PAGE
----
According to a new World Bank report, doing business in China is getting slightly easier, though conditions still lag behind those of regional rivals… just a tad.
The 2018 Doing Business report evaluated 190 world economies using 11 different indicators measuring business regulations and protection of property to determine which are the most business-friendly — and which aren’t.
In the report, New Zealand ranked at the top, Somalia at the bottom, and China ended up somewhere in the middle at number 78, between the economies of Kyrgyzstan and Panama.
While the report credited China with making some improvements over the past year, including streamlining registration procedures and introducing measures to make paying taxes easier in Shanghai and Beijing, overall, the world’s second biggest economy is still a fairly difficult place to do business, as you might have heard.
The country rated poorly in the ease of dealing with construction permits (ranked 172nd overall), paying taxes (130th), protecting minority investors (119th), trading across borders (97th) and starting a business (93rd). On the bright side, China did, surprisingly enough, rank 5th overall in enforcing contracts.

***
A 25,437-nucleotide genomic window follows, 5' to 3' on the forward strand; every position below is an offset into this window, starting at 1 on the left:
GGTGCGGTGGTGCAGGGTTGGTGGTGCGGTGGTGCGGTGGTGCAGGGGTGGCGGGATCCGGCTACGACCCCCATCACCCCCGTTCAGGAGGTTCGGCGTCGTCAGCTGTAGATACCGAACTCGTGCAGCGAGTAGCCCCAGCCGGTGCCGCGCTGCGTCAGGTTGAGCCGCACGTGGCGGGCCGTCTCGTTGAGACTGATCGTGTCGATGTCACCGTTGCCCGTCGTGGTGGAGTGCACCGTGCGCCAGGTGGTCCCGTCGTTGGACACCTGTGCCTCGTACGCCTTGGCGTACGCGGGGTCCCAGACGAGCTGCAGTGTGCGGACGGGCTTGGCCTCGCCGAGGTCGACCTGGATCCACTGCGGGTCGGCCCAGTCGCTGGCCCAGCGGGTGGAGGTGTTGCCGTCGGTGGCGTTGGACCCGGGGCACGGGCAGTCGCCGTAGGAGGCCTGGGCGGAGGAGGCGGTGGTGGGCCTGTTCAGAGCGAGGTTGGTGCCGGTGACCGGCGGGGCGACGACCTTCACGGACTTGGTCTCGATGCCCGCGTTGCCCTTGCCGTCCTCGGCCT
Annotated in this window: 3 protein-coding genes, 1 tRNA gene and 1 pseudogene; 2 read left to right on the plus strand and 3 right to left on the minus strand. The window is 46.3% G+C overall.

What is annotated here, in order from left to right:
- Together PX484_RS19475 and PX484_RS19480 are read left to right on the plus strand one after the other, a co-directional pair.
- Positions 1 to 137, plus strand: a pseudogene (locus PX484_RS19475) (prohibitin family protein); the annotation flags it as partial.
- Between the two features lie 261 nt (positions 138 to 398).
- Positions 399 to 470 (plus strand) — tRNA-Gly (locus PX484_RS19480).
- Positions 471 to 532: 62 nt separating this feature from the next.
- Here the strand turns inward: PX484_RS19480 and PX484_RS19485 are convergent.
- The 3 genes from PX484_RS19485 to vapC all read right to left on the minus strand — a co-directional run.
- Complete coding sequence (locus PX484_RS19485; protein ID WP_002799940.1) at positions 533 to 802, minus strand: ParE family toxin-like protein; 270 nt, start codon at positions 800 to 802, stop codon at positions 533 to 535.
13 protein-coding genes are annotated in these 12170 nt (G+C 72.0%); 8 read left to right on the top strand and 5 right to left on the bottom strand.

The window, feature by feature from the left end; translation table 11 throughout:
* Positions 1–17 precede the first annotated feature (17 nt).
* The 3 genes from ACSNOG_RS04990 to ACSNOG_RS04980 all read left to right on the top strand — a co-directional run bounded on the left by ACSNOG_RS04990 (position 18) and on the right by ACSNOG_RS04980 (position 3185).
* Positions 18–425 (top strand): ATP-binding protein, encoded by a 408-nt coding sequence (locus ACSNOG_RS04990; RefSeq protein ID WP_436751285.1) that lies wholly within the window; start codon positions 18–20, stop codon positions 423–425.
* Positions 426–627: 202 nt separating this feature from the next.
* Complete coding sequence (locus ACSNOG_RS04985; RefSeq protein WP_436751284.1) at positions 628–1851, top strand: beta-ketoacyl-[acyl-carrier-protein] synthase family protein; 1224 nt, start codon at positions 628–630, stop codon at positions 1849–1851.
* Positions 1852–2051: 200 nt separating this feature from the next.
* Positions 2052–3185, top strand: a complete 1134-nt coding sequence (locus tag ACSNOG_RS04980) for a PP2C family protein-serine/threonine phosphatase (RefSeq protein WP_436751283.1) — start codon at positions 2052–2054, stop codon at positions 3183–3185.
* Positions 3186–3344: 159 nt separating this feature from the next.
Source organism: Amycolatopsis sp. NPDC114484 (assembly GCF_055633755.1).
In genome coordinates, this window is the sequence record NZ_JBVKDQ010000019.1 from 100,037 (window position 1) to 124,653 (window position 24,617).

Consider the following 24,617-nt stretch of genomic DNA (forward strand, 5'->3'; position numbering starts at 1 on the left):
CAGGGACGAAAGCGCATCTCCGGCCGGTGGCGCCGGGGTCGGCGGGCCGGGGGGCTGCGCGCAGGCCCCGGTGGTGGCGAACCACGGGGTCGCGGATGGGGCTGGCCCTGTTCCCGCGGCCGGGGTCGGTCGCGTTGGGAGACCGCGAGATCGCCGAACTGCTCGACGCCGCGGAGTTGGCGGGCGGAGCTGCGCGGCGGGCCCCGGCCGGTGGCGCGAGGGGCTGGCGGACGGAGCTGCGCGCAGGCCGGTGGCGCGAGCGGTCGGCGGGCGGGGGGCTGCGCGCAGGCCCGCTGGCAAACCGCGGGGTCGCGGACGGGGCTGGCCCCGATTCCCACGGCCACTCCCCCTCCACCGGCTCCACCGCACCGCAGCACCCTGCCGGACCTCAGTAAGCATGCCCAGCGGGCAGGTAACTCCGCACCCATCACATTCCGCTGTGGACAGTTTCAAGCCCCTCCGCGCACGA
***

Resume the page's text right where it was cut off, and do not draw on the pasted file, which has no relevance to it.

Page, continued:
China will likely not be pleased with these findings. For years, it has sought to eliminate the Doing Business report, arguing that it doesn’t fairly access fast-growing economies and has a built-in bias toward regulation.
In 2012, the Financial Times quoted China’s World Bank Deputy Executive Director Bin Hai as saying that the report: “used wrong methodologies, failed to reflect facts, misled readers and added little value to China’s improvement of the business environment.” Since a decade ago, China has moved up just five spots on the list.
Meanwhile, Hong Kong ranked 5th and Taiwan placed 15th on this year’s report, which also saw China place behind Singapore (2nd) South Korea (3rd), Malaysia (24th), Thailand (26th), Japan (34th), Mongolia (62nd) and Vietnam (68th).
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